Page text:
The rival kings, or, The loves of Oroondates and Statira a tragedy, a play written by Mr. Bankes, was staged at the Theatre-Royal, London, in 1677.
Tyburn was a village in the county of Middlesex, close to the current location of Marble Arch in London. It was the principal place for execution of London criminals and traitors, including religious martyrs. The first recorded execution there took place in 1196. The unfortunate soul was William Fitz Osbern, a populist leader of the poor of London.
In 1571, a large gallows was installed, nicknamed the "Tyburn Tree." It allowed several people to be hanged at once. In 1649, 24 prisoners were hanged simultaneously. Executions were public spectacles and attracted crowds of thousands. Spectator stands ensured everyone had a view, if they were willing to pay for it.
The Tyburn gallows were last used on 3 November 1783, to hang highwayman John Austin. The site of the gallows is now marked by a plaque on a traffic island in the middle of Edgware Road.
The Genie as a magical being that grants wishes first appears in the book of the One Thousand and One Nights.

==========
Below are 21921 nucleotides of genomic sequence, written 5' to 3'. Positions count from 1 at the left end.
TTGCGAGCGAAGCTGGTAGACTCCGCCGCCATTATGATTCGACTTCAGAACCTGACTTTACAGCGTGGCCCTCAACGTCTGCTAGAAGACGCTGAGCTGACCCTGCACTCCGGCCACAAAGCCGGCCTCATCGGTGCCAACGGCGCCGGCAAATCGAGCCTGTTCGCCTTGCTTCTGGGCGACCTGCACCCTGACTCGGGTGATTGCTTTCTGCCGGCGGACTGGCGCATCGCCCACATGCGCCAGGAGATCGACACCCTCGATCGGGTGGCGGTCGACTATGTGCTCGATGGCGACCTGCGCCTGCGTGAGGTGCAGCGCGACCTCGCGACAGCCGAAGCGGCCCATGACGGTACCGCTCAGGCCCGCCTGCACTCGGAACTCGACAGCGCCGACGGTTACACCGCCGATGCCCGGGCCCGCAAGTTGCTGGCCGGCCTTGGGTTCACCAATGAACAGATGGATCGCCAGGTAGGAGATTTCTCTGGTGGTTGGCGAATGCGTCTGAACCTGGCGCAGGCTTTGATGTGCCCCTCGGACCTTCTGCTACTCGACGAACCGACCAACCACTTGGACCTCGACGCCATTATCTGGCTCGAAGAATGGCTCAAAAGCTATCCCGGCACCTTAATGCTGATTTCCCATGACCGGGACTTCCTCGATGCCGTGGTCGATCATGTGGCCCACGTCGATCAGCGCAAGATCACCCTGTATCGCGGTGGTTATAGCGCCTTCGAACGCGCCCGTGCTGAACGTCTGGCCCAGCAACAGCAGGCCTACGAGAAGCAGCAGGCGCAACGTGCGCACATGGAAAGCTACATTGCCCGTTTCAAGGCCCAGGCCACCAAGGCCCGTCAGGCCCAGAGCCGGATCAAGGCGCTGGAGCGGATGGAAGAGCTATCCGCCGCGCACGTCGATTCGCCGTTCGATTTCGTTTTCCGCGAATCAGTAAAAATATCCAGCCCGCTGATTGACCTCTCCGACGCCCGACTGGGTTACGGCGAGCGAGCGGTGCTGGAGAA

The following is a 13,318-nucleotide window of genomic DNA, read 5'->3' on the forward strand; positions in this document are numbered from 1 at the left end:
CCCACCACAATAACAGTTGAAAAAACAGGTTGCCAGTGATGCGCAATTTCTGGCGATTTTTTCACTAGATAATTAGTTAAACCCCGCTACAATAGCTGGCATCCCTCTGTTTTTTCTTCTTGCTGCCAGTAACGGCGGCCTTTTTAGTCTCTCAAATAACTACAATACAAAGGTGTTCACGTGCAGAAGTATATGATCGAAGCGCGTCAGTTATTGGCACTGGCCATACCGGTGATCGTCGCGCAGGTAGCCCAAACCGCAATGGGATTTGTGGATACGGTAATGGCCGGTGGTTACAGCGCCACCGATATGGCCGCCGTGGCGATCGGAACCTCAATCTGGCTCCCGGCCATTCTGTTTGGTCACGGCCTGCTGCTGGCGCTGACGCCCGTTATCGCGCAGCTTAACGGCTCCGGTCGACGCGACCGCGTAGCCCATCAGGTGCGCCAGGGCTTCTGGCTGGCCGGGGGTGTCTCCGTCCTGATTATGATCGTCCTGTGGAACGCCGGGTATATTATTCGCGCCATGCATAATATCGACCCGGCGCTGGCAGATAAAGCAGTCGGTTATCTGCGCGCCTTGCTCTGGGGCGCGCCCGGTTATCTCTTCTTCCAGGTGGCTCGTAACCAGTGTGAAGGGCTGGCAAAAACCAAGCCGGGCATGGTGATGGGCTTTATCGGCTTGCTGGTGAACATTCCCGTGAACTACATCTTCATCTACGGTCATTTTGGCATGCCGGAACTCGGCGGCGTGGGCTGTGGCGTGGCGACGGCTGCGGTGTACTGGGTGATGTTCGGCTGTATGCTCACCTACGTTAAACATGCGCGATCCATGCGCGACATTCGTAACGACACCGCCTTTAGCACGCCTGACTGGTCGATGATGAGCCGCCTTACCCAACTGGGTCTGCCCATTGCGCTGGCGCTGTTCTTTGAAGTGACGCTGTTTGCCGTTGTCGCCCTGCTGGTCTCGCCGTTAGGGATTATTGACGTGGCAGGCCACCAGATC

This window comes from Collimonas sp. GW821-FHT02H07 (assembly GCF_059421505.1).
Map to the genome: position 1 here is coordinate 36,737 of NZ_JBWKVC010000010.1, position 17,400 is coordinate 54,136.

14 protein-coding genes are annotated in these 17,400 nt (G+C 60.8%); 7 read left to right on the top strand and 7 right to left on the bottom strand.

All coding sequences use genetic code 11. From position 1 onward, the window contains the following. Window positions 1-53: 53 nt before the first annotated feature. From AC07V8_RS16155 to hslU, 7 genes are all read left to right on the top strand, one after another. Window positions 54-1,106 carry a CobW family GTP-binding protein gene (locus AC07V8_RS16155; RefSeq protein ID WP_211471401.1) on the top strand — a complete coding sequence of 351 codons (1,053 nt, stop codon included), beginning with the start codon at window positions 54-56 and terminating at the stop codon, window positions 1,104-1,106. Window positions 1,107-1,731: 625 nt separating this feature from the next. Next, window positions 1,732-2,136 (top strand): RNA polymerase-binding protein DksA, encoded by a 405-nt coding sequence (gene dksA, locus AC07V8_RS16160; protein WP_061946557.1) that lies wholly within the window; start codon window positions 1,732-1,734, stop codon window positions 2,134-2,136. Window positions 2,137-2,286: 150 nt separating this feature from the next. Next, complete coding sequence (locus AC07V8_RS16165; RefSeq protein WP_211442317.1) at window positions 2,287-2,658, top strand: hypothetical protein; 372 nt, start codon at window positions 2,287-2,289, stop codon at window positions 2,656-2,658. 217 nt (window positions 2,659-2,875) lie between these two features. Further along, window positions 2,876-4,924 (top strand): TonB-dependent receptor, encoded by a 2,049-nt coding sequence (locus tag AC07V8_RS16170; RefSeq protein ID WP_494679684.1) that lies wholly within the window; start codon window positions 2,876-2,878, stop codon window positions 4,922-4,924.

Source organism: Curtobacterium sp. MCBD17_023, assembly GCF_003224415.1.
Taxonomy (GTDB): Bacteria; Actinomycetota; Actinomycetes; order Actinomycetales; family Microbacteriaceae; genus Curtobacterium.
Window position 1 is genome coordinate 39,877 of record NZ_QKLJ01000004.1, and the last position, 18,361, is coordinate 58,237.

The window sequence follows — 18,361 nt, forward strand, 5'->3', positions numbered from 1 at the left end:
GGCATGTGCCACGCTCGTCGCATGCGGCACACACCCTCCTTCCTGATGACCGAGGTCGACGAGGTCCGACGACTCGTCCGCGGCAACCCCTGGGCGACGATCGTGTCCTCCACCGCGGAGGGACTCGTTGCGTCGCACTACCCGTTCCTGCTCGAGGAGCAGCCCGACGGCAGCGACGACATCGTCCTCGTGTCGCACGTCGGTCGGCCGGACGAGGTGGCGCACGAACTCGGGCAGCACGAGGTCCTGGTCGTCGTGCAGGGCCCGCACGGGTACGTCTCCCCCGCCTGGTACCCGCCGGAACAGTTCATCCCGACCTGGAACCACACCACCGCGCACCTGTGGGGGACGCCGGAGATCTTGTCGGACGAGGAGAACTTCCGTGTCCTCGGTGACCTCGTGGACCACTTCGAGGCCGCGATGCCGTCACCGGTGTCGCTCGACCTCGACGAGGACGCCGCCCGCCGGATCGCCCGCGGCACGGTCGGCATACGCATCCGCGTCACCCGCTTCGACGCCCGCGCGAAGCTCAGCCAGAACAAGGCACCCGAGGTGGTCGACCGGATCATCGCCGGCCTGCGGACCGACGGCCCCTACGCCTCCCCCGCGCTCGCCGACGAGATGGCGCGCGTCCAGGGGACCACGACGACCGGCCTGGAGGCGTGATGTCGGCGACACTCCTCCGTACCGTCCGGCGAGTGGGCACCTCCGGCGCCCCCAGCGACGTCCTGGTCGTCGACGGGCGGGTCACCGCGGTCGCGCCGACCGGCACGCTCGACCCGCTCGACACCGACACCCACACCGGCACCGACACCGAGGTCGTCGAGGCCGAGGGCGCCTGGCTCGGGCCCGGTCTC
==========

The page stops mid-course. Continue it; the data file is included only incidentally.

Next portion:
Roger Boyle, 1st Earl of Orrery (1621-1679), was a British soldier, statesman and dramatist. Among his many works of poetry, theatre, fiction and non-fiction is his novel Parthenissa: That most fam’d Romance, first published in 1651. The work imitates the heroic romances of French writers such as La Calprenede (author of Cassandra).
It tells the tale of Artabanes, a prince of Media who is deeply in love with Parthenissa, and has fought a great many challenges in her name. Artabanes is tricked by his rival Surena into believing that Parthenissa loves Surena. Artabanes leaves his homeland in despair, is taken captive by pirates, escapes his bondage, gathers some followers, and eventually bumps into a friend from home who clears up the deception regarding Surena. Artabanes rushes back to his homeland to find that the king has decided that he wants Parthenissa and she has taken a death potion (although in fact she has faked her death). Artabanes stabs himself, but recovers. He leaves his homeland again, before finding out that Parthenissa is in fact alive. The novel was not a great success, being rather too heavy for the taste of King Charles’ court.